|Publication number||US6440461 B1|
|Application number||US 09/673,255|
|Publication date||Aug 27, 2002|
|Filing date||Apr 28, 1999|
|Priority date||Apr 29, 1998|
|Also published as||CA2330481A1, CN1146408C, CN1303274A, EP1082104A1, WO1999055309A1|
|Publication number||09673255, 673255, PCT/1999/1005, PCT/FR/1999/001005, PCT/FR/1999/01005, PCT/FR/99/001005, PCT/FR/99/01005, PCT/FR1999/001005, PCT/FR1999/01005, PCT/FR1999001005, PCT/FR199901005, PCT/FR99/001005, PCT/FR99/01005, PCT/FR99001005, PCT/FR9901005, US 6440461 B1, US 6440461B1, US-B1-6440461, US6440461 B1, US6440461B1|
|Inventors||Nicole Bru-Magniez, Elias Fattal, Catherine Le Visage, Patrick Couvreur, Pascal Breton|
|Export Citation||BiBTeX, EndNote, RefMan|
|Patent Citations (3), Non-Patent Citations (2), Referenced by (38), Classifications (20), Legal Events (6)|
|External Links: USPTO, USPTO Assignment, Espacenet|
The object of the present invention is novel microspheres which are notably useful in the pharmaceutical field as particulate vectors intended for the transport of biologically active substances, in particular hydrophilic substances (peptides or proteins), with a view to an oral administration.
Another object of the invention is a method of preparing these microspheres, and pharmaceutical compositions containing them.
Within the context of the present description, the term “microspheres” is understood as signifying particles which are roughly spherical, of an average diameter of between 1 μm and 100 μm, preferably between 5 and 100 μm, and which are formed of a continuous matrix, which is more or less dense, of a support material.
These microspheres differ from the microcapsules which are constituted of a wall surrounding a cavity. It is, however, to be noted that the microspheres prepared in a multiple emulsion can comprise a collection of globules which are dispersed in the continuous network constituting them.
In this latter case, the total volume of these globules will generally represent a fraction of between 1:20 and 1:2 of the total volume of the microspheres.
Over the last years, many studies have enabled demonstrating that particulate systems based on polymers can be used for modifying the profile of release of a therapeutically active substance.
It is thus that the microspheres based on synthetic polymers, such as, for example, poly(lactic acid), poly(lactic acid-co-glycolic acid), polystyrene, poly(epsilon caprolactone), poly(methyl methacrylate), or based on methyl cellulose or ethyl cellulose have been prepared by various techniques.
However, the microspheres thus obtained are generally non-biodegradable, and when they are, they are characterised by a very delayed degradation with time.
Thus, in the case of microspheres based on poly(lactic) acid, for example, the degradation is not progressive and takes place at once after a significant time interval.
Further, the lactic polymers degrade in releasing products which are highly acidic which, not only lead to the auto-catalysis of the degradation of the polymer, but are the origin of the induction of incompatibilities with the substances encapsulated.
In the case of the other polymers used, the microspheres have an extremely low speed of degradation, even have no degradation.
The staying time in the organism of such particles can limit the repeated application thereof in man.
Finally, the known microspheres are characterised for the most by a significant hydrophobicity which promotes strong interactions and often denaturing interactions with the substance to be encapsulated, in particular when the latter is of protein or peptide nature.
It has been discovered, and this constitutes the basis of the present invention, that it was possible to prepare novel microspheres which enable remedying the drawbacks of the microspheres of the state of the art.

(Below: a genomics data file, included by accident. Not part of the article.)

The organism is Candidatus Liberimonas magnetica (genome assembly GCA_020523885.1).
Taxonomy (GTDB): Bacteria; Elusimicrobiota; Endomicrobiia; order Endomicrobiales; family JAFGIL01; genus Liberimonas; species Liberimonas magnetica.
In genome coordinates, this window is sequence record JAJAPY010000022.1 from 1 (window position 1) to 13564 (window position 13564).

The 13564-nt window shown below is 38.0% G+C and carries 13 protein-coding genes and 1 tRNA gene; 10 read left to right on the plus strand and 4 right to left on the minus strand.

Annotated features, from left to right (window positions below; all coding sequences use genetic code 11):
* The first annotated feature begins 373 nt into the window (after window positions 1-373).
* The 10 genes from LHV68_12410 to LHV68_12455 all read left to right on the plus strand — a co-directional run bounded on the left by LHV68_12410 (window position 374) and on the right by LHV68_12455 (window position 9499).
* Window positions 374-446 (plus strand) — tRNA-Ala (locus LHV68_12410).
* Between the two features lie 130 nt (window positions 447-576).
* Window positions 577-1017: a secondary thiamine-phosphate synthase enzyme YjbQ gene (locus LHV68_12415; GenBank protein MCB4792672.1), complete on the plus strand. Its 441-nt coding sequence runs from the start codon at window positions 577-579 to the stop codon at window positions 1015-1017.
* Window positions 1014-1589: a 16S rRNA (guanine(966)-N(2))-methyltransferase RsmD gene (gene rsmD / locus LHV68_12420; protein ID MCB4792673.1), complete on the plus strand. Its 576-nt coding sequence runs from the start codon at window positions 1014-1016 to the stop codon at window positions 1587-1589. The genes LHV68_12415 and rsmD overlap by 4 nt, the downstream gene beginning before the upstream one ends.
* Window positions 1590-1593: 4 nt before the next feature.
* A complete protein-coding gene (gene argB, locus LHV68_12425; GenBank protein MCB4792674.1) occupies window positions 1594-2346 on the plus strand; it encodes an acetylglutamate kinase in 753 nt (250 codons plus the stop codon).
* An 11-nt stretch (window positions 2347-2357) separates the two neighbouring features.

Thus, according to a first aspect, the object of the present application is microspheres constituted of a continuous network of a support material in which a substance is optionally dispersed, characterised in that said support material contains at least 70% by weight of a homopolymer constituted of recurring units of the following general formula (I):
R1 represents an alkyl group having 1 to 6 carbon atoms or a (CH2)m —COOR3 group in which m is an integer of between 1 and 5 and R3 represents an alkyl group having 1 to 6 carbon atoms;
R2 represents an alkyl group having 1 to 6 carbon atoms; and
n is an integer of between 1 and 5.
It has been demonstrated that on account of the chemical nature of the polymers forming their matrix, these novel microspheres:
have progressive and modulated degradation kinetics;
enable encapsulating, with great efficiency, hydrophilic substances, notably substances of biological origin.
Further, it has been observed, in an entirely surprising and unexpected manner, that these microspheres:
can induce a stimulation of the immune response when they are combined with an antigen;
enable in certain cases the suppression of hypersensitivity pathological reactions (induction of a tolerance) when they are administered via the oral route.
Thus, it is the nature of the polymeric material forming the matrix of the microspheres which constitutes the originality of the present invention.
This polymeric material is essentially formed of a homopolymer constituted of recurring units of general formula (I).
Such polymers possess the remarkable property of being biocompatible and bioerodable, i.e. they can degrade chemically or biochemically by cleavage of the lateral substituents.
The speed of erosion of the microspheres in accordance with the invention being dependent upon the molecular weight of the support material, the speed can therefore by modulated simply by using a support material having a molecular weight adapted to the speed of erosion desired.
The microspheres according to the present invention thus possess a progressive and modulated bioerosion which enable, for example, the transport of a biologically active substance, dispersed in the support material, up to the location in the organism where its action will be the most efficient.
The bioerosion of the microspheres also prevents their accumulation in the organism; their use is therefore no more limited.
According to a particular characteristic, the homopolymer mentioned above is constituted of recurring units of the general formula (I) in which: